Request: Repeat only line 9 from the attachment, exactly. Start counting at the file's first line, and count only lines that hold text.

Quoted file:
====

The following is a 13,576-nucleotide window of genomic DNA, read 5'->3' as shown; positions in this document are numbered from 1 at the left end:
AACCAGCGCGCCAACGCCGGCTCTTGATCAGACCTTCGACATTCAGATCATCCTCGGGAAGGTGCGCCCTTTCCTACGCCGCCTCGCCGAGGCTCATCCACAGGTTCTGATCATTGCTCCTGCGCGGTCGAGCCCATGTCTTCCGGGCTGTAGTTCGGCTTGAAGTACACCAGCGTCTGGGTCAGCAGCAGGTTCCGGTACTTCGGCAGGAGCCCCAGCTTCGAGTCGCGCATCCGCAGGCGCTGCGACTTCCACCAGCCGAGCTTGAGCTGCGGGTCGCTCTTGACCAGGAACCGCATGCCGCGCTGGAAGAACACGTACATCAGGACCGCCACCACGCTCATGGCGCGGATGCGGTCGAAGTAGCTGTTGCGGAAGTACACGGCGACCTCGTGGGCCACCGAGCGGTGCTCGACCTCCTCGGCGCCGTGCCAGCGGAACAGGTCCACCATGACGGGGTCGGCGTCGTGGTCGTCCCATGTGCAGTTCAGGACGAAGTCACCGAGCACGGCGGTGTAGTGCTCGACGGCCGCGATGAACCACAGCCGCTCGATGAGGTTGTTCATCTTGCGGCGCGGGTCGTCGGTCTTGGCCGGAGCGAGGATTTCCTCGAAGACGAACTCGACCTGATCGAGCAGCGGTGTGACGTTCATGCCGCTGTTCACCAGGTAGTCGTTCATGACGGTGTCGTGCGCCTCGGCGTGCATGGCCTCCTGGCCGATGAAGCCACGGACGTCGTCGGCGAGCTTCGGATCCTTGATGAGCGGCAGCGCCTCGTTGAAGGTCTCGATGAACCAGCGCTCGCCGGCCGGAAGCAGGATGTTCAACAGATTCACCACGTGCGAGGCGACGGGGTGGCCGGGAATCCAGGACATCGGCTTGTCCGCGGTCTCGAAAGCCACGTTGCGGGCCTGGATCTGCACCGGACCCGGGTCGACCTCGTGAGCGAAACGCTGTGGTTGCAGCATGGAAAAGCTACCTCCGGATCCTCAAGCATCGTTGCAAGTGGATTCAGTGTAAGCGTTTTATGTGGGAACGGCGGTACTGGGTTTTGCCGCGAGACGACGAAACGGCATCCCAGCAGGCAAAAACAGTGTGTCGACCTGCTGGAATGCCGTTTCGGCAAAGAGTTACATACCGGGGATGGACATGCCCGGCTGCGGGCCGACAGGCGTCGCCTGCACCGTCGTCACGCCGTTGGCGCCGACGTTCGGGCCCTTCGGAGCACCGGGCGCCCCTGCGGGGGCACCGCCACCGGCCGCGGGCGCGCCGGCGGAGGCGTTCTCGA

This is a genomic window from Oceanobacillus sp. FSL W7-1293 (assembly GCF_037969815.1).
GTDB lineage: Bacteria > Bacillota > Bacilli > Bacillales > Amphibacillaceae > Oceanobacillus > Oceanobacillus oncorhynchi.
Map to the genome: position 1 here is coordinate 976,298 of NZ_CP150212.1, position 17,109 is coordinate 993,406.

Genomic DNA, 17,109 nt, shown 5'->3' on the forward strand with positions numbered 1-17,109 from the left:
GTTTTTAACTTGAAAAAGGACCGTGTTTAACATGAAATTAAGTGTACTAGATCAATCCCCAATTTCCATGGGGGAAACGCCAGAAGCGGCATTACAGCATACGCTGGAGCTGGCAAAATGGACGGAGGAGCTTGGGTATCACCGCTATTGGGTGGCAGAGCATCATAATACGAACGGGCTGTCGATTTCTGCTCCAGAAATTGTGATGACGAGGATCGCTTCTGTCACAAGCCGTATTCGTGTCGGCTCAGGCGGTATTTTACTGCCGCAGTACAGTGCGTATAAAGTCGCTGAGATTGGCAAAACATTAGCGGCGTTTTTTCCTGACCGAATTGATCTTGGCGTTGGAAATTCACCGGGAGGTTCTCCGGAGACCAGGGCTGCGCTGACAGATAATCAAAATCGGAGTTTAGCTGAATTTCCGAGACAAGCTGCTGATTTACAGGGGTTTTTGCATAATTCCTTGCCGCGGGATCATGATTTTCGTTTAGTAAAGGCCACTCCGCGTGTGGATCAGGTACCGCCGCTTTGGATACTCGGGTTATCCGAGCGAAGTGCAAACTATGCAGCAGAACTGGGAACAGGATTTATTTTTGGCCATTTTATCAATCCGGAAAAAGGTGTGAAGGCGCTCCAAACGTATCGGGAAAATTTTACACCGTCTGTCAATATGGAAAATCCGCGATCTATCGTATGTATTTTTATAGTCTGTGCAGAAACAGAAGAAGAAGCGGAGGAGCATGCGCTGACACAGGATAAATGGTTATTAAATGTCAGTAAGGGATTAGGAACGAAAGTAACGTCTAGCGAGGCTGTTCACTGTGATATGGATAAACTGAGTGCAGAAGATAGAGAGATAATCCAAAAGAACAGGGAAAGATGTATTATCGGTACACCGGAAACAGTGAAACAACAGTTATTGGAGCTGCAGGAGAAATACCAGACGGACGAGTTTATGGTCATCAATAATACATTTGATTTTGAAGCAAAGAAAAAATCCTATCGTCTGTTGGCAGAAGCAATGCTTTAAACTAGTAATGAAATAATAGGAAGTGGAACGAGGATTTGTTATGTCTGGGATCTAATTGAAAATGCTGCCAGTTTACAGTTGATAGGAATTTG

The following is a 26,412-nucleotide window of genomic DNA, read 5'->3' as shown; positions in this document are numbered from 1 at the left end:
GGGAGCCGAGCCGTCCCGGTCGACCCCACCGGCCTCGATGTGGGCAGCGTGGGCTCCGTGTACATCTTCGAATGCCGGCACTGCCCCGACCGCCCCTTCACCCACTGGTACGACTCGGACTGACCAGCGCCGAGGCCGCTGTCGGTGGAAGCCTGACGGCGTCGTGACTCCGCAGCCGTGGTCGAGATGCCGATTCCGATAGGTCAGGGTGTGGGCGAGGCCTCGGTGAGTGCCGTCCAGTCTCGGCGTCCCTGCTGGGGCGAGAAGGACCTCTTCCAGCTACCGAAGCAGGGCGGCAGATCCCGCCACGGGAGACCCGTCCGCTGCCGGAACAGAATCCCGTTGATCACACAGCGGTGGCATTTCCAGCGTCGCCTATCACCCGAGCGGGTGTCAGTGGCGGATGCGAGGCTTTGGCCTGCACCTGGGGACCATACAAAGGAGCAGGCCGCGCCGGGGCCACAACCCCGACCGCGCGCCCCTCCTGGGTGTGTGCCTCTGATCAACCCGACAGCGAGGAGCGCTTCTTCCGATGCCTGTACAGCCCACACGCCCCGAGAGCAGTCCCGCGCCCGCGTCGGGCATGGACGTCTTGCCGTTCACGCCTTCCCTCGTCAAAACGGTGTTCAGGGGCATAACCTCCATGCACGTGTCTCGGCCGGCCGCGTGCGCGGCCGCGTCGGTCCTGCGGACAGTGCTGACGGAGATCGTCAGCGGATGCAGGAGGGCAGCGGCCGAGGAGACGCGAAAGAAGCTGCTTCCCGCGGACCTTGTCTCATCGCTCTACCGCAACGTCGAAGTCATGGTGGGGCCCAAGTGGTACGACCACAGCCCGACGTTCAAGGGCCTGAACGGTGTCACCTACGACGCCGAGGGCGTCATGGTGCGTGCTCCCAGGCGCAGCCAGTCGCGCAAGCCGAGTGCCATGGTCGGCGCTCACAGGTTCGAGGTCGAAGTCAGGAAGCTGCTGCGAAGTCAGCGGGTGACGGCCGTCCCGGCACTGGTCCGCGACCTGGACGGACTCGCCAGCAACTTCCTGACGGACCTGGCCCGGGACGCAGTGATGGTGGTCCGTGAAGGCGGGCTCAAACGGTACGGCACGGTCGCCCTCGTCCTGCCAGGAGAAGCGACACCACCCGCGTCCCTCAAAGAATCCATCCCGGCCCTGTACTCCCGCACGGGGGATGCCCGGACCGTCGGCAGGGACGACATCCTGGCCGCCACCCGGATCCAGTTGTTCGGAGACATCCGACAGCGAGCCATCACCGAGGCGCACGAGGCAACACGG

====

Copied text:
GGGAGCCGAGCCGTCCCGGTCGACCCCACCGGCCTCGATGTGGGCAGCGTGGGCTCCGTGTACATCTTCGAATGCCGGCACTGCCCCGACCGCCCCTTCACCCACTGGTACGACTCGGACTGACCAGCGCCGAGGCCGCTGTCGGTGGAAGCCTGACGGCGTCGTGACTCCGCAGCCGTGGTCGAGATGCCGATTCCGATAGGTCAGGGTGTGGGCGAGGCCTCGGTGAGTGCCGTCCAGTCTCGGCGTCCCTGCTGGGGCGAGAAGGACCTCTTCCAGCTACCGAAGCAGGGCGGCAGATCCCGCCACGGGAGACCCGTCCGCTGCCGGAACAGAATCCCGTTGATCACACAGCGGTGGCATTTCCAGCGTCGCCTATCACCCGAGCGGGTGTCAGTGGCGGATGCGAGGCTTTGGCCTGCACCTGGGGACCATACAAAGGAGCAGGCCGCGCCGGGGCCACAACCCCGACCGCGCGCCCCTCCTGGGTGTGTGCCTCTGATCAACCCGACAGCGAGGAGCGCTTCTTCCGATGCCTGTACAGCCCACACGCCCCGAGAGCAGTCCCGCGCCCGCGTCGGGCATGGACGTCTTGCCGTTCACGCCTTCCCTCGTCAAAACGGTGTTCAGGGGCATAACCTCCATGCACGTGTCTCGGCCGGCCGCGTGCGCGGCCGCGTCGGTCCTGCGGACAGTGCTGACGGAGATCGTCAGCGGATGCAGGAGGGCAGCGGCCGAGGAGACGCGAAAGAAGCTGCTTCCCGCGGACCTTGTCTCATCGCTCTACCGCAACGTCGAAGTCATGGTGGGGCCCAAGTGGTACGACCACAGCCCGACGTTCAAGGGCCTGAACGGTGTCACCTACGACGCCGAGGGCGTCATGGTGCGTGCTCCCAGGCGCAGCCAGTCGCGCAAGCCGAGTGCCATGGTCGGCGCTCACAGGTTCGAGGTCGAAGTCAGGAAGCTGCTGCGAAGTCAGCGGGTGACGGCCGTCCCGGCACTGGTCCGCGACCTGGACGGACTCGCCAGCAACTTCCTGACGGACCTGGCCCGGGACGCAGTGATGGTGGTCCGTGAAGGCGGGCTCAAACGGTACGGCACGGTCGCCCTCGTCCTGCCAGGAGAAGCGACACCACCCGCGTCCCTCAAAGAATCCATCCCGGCCCTGTACTCCCGCACGGGGGATGCCCGGACCGTCGGCAGGGACGACATCCTGGCCGCCACCCGGATCCAGTTGTTCGGAGACATCCGACAGCGAGCCATCACCGAGGCGCACGAGGCAACACGG